Last Updated on October 18, 2022
Umbrella rigs can help you significantly by mimicking a small bait ball, ultimately piquing a fish’s curiosity and luring them to your lure.
The umbrella rig, or the Alabama rig, is a creation from Andy Poss, who started the inventing process in 2011.
The wire rig looks exactly like its name, with five angled wires poking out from its base, similar to the skeleton of an umbrella.
Fish cannot resist these fishing lures, and they worked so well that two U.S. bass fishing competitions banned their use.
If you want to increase your fish-catching frequency as an angler, here is some helpful information on umbrella rigs and how to use them.
When To Fish an Umbrella Rig
You can use umbrella fishing rigs in various depths, water clarities, and saltwater or freshwater.
With this in mind, you’ll probably need different weights and colors of soft plastic swimbaits to adjust to the various situations you’re fishing in.
You can cast your umbrella rig from various places, such as docks, the shore, and boats.
The best time of year to use an umbrella rig is in the fall when temperatures start dropping, up to early spring.
During these colder months, bass move to deep open water and feed on shad. Stripers, striped bass, and black bass, in particular, become sluggish from the cold, and food becomes less available.
How To Fish Umbrella Rigs For Bass
Largemouth and smallmouth are two of the most popular game fish. However, you’ll need specific gear when getting ready to catch them using an umbrella rig.
You’ll need the right tackle as you’re getting ready for your bass fishing trip. Umbrella rigs can get a little heavy, especially when you cast them. So, you’ll need a good medium-heavy or heavy-power fishing rod.
You should also use the following:
- Strong braided fishing line with a fluorocarbon leader
- A low-gear ratio reel
- High-quality swivels
- Jig heads
- Your favorite curly tail grub, swimbait, or fluke
Before you even begin fishing, you should find where the bass congregate. Using a fish finder to locate them might be beneficial if you can’t physically see them.
Not only will this device help you find congregating fish, but it can offer you helpful information such as tracking your location and water depth.
Using an umbrella rig for the first time can be a little frustrating and difficult, but with practice, you’ll eventually get the hang of it.
To fish with umbrella rigs for bass, you’ll need to first attach the swimbaits and spread apart the wires, so they don’t tangle.
When you’re set-up, cast your rig and try out a few methods when reeling it back in. Slow retrieval is good for bass, as they’re on the slower side when it’s cold.
Slowly trolling the rig through their area will give them a reason to bite what looks like a school of baitfish.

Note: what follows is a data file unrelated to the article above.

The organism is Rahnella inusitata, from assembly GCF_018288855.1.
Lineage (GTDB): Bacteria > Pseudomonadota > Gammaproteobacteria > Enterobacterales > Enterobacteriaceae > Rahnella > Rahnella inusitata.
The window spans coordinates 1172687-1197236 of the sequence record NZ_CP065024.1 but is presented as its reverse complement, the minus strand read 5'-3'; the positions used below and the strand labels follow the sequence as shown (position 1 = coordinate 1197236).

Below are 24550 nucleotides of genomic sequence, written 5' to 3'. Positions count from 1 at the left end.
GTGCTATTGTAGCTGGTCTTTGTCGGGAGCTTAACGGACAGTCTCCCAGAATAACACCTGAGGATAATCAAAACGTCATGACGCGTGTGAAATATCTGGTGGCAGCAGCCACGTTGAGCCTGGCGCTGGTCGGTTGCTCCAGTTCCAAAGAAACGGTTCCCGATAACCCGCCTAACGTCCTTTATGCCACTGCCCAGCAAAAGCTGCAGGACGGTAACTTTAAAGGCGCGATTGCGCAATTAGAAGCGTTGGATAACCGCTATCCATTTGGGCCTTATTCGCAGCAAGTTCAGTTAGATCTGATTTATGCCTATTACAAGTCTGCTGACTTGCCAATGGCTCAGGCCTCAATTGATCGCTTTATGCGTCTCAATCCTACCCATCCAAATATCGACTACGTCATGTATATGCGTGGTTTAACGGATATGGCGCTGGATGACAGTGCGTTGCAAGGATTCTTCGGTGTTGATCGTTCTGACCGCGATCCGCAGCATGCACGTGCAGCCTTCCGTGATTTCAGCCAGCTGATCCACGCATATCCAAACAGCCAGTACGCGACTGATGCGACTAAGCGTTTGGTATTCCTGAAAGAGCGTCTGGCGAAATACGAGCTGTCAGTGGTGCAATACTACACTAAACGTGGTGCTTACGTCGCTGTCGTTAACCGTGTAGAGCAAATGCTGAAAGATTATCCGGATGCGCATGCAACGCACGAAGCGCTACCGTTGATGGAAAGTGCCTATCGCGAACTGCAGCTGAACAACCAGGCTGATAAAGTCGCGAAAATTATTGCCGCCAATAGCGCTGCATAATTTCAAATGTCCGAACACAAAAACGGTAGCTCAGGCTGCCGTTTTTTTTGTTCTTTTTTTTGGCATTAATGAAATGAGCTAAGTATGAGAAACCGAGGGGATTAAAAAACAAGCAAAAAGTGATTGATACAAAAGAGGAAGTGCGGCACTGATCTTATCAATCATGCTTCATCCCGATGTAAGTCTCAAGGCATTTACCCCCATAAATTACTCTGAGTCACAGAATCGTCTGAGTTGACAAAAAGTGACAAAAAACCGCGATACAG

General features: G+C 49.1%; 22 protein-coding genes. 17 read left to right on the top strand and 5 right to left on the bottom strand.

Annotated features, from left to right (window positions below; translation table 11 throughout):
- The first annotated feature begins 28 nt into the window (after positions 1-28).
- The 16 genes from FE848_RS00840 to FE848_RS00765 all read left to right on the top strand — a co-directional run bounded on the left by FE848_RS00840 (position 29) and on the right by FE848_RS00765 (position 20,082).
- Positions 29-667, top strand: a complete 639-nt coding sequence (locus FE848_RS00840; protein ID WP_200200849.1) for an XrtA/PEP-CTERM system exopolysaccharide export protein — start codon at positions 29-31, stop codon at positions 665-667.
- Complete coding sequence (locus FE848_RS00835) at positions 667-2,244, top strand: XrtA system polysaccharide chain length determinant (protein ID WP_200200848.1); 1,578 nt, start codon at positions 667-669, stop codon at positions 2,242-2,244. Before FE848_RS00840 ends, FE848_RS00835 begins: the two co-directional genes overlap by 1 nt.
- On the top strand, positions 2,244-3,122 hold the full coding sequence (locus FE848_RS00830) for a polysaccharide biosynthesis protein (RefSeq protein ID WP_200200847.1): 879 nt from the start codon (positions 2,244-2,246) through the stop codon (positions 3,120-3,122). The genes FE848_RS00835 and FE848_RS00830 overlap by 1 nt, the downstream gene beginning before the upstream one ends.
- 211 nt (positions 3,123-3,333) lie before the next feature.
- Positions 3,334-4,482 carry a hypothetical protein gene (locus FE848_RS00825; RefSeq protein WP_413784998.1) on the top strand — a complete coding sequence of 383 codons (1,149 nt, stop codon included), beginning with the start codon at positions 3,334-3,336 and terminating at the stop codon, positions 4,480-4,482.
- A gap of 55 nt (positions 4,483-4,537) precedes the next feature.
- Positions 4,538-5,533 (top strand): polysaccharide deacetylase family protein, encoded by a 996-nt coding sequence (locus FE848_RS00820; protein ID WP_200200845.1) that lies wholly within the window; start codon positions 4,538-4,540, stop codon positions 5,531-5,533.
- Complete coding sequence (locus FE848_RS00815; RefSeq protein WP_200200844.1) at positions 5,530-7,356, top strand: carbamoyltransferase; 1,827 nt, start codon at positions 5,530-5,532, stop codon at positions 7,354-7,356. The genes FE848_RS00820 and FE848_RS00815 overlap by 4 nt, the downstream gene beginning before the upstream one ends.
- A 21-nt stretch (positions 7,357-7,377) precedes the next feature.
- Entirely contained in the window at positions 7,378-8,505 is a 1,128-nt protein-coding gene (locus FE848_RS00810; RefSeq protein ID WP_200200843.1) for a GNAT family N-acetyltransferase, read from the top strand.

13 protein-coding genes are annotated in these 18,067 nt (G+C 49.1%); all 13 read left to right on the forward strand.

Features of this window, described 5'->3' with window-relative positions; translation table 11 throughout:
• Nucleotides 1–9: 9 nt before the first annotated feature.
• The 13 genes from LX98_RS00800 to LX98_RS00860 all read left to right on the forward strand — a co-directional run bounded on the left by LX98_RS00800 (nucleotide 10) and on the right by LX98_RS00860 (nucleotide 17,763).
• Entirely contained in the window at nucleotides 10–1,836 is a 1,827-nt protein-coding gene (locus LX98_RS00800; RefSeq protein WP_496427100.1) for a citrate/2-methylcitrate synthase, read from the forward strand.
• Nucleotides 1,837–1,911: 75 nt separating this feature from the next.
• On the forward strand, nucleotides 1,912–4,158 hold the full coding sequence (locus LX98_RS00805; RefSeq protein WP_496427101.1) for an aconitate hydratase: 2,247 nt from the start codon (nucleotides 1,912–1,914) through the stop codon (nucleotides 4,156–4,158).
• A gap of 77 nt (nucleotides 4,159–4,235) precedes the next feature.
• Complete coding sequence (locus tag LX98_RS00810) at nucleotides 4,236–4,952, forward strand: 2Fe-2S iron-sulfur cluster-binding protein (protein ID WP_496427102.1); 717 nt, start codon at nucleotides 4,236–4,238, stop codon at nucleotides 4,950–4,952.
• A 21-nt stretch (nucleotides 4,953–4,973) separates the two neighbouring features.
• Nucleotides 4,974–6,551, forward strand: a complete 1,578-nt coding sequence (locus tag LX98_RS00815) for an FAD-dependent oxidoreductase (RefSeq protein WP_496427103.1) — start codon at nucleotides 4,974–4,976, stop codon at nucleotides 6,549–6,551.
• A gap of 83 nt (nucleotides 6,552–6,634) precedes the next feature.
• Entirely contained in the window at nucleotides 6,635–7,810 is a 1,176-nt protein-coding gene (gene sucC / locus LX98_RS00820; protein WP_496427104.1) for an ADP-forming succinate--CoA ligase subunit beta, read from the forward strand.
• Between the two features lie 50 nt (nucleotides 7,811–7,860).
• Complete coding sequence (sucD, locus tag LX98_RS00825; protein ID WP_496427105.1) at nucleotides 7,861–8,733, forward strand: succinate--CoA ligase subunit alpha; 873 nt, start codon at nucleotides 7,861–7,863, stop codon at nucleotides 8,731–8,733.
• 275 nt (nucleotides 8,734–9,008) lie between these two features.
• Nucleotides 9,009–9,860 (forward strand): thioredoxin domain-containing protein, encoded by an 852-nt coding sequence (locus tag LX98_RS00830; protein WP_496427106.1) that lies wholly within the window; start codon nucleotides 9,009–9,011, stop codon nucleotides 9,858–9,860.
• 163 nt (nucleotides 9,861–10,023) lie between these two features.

You could also throw some pauses in there to help antagonize the fish to bite.
Don’t troll a rig through the water too quickly, as this will deter the slow-moving fish from wanting to chase it. You’ll have to try out methods to see which one works best for you.
There is no one-size-fits-all catching method.
Types of Umbrella Rigs
All types of umbrella rigs tend to work the same way. However, they may look a little different pertaining to the following:
- Number of arms
- Length of arms
- The rig head
- The weight of the rig, depending on the materials
Smaller and lighter umbrella rigs, such as the Yum Yumbrella Ultralight Flash Mob, are easier to cast but glide through the water faster.
One of the best umbrella rigs for bass would probably be a five-armed umbrella rig with arms on the longer side, which is one of the heavier rigs, so it’ll give the bass time to chase it as it moves slowly through the water.
Best Lures For Umbrella Rigs
Here are some of the best soft plastics for umbrella rigs.
Using these three swimbaits or a mixture will help make your A-rig appear more like a pod of swimming baitfish.
3 Tips For Mastering Umbrella Rigs For Bass
Here are some tips to use when bass fishing with your umbrella rig.
Change Your Retrieving Style Often
Bass are more likely to strike at the umbrella rig when you change up your movements, as they are predators.
A Steady retrieve works for catching bass, but sometimes they want a slight variation, like random pauses and speed changes.
Umbrella rigs are hard to use at first. Try out different swimbait sizes, weights, retrieval speeds, and fishing spots. Keep practicing, and you’ll learn what works best.
Once you get the hang of it, you can catch a lot of big fish.
Don’t Drag the Rig Across the Bottom
While bass tend to hang out on the bottom of bodies of water, the Alabama rig is more likely to get snagged when you drag it along the bottom.
So you can allow the rig to hit the floor when you cast, but keep it at least six inches to a foot above the bottom in the water column when retrieving.
Umbrella rig fishing will take time to learn. You should try different umbrella rigs, casting, and retrieving methods to see what you like best and what works best for you.
Use an umbrella rig to increase your angling chances of catching a fish in the cold months.
Do you think umbrella rigs should be banned in fishing tournaments?